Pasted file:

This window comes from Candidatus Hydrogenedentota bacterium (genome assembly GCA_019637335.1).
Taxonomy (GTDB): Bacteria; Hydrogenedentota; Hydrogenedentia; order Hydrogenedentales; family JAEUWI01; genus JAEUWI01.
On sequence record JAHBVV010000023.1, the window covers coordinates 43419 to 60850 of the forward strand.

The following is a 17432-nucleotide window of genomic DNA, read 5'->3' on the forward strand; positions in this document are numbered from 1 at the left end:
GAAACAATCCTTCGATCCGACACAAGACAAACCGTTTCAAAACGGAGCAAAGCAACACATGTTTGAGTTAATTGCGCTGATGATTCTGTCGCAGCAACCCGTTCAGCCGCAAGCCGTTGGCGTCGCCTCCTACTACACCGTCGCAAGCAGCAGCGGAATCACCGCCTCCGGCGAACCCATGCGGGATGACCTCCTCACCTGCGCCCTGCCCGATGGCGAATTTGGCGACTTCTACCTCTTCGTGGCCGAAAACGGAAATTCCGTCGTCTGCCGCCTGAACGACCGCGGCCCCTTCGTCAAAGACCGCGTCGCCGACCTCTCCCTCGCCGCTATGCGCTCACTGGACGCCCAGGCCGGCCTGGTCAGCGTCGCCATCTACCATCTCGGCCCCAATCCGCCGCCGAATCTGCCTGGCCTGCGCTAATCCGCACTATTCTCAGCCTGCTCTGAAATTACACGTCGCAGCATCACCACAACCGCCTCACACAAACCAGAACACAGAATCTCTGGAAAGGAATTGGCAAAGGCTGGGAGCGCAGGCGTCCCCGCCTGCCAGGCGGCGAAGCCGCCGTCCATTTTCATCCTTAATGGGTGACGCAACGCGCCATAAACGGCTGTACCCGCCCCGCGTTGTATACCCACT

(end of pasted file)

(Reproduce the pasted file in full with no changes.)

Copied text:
This window comes from Candidatus Hydrogenedentota bacterium (genome assembly GCA_019637335.1).
Taxonomy (GTDB): Bacteria; Hydrogenedentota; Hydrogenedentia; order Hydrogenedentales; family JAEUWI01; genus JAEUWI01.
On sequence record JAHBVV010000023.1, the window covers coordinates 43419 to 60850 of the forward strand.

The following is a 17432-nucleotide window of genomic DNA, read 5'->3' on the forward strand; positions in this document are numbered from 1 at the left end:
GAAACAATCCTTCGATCCGACACAAGACAAACCGTTTCAAAACGGAGCAAAGCAACACATGTTTGAGTTAATTGCGCTGATGATTCTGTCGCAGCAACCCGTTCAGCCGCAAGCCGTTGGCGTCGCCTCCTACTACACCGTCGCAAGCAGCAGCGGAATCACCGCCTCCGGCGAACCCATGCGGGATGACCTCCTCACCTGCGCCCTGCCCGATGGCGAATTTGGCGACTTCTACCTCTTCGTGGCCGAAAACGGAAATTCCGTCGTCTGCCGCCTGAACGACCGCGGCCCCTTCGTCAAAGACCGCGTCGCCGACCTCTCCCTCGCCGCTATGCGCTCACTGGACGCCCAGGCCGGCCTGGTCAGCGTCGCCATCTACCATCTCGGCCCCAATCCGCCGCCGAATCTGCCTGGCCTGCGCTAATCCGCACTATTCTCAGCCTGCTCTGAAATTACACGTCGCAGCATCACCACAACCGCCTCACACAAACCAGAACACAGAATCTCTGGAAAGGAATTGGCAAAGGCTGGGAGCGCAGGCGTCCCCGCCTGCCAGGCGGCGAAGCCGCCGTCCATTTTCATCCTTAATGGGTGACGCAACGCGCCATAAACGGCTGTACCCGCCCCGCGTTGTATACCCACT